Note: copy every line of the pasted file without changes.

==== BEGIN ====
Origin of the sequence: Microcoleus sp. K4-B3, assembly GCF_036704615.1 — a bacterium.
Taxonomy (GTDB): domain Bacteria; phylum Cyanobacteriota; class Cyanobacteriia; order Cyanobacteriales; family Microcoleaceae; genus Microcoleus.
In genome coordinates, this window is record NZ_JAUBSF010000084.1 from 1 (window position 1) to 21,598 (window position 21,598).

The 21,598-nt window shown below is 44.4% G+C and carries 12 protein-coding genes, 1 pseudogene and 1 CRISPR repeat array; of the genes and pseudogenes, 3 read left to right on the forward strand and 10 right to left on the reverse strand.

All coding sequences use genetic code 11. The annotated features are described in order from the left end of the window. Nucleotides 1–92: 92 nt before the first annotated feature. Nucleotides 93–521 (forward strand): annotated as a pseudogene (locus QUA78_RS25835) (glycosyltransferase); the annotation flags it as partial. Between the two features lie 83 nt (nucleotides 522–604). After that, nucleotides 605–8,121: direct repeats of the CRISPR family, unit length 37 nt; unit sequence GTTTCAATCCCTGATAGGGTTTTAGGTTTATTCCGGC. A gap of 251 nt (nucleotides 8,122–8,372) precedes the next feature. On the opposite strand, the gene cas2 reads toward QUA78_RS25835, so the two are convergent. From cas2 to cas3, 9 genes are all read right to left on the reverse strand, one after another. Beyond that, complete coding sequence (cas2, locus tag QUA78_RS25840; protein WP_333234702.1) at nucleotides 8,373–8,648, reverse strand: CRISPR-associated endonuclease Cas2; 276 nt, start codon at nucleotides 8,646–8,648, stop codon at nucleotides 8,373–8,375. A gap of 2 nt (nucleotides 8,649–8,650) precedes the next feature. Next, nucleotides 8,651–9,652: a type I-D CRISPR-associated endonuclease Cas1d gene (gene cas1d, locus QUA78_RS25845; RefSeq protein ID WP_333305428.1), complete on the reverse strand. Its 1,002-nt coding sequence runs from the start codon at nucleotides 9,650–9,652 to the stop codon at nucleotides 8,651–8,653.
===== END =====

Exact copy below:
Origin of the sequence: Microcoleus sp. K4-B3, assembly GCF_036704615.1 — a bacterium.
Taxonomy (GTDB): domain Bacteria; phylum Cyanobacteriota; class Cyanobacteriia; order Cyanobacteriales; family Microcoleaceae; genus Microcoleus.
In genome coordinates, this window is record NZ_JAUBSF010000084.1 from 1 (window position 1) to 21,598 (window position 21,598).

The 21,598-nt window shown below is 44.4% G+C and carries 12 protein-coding genes, 1 pseudogene and 1 CRISPR repeat array; of the genes and pseudogenes, 3 read left to right on the forward strand and 10 right to left on the reverse strand.

All coding sequences use genetic code 11. The annotated features are described in order from the left end of the window. Nucleotides 1–92: 92 nt before the first annotated feature. Nucleotides 93–521 (forward strand): annotated as a pseudogene (locus QUA78_RS25835) (glycosyltransferase); the annotation flags it as partial. Between the two features lie 83 nt (nucleotides 522–604). After that, nucleotides 605–8,121: direct repeats of the CRISPR family, unit length 37 nt; unit sequence GTTTCAATCCCTGATAGGGTTTTAGGTTTATTCCGGC. A gap of 251 nt (nucleotides 8,122–8,372) precedes the next feature. On the opposite strand, the gene cas2 reads toward QUA78_RS25835, so the two are convergent. From cas2 to cas3, 9 genes are all read right to left on the reverse strand, one after another. Beyond that, complete coding sequence (cas2, locus tag QUA78_RS25840; protein WP_333234702.1) at nucleotides 8,373–8,648, reverse strand: CRISPR-associated endonuclease Cas2; 276 nt, start codon at nucleotides 8,646–8,648, stop codon at nucleotides 8,373–8,375. A gap of 2 nt (nucleotides 8,649–8,650) precedes the next feature. Next, nucleotides 8,651–9,652: a type I-D CRISPR-associated endonuclease Cas1d gene (gene cas1d, locus QUA78_RS25845; RefSeq protein ID WP_333305428.1), complete on the reverse strand. Its 1,002-nt coding sequence runs from the start codon at nucleotides 9,650–9,652 to the stop codon at nucleotides 8,651–8,653.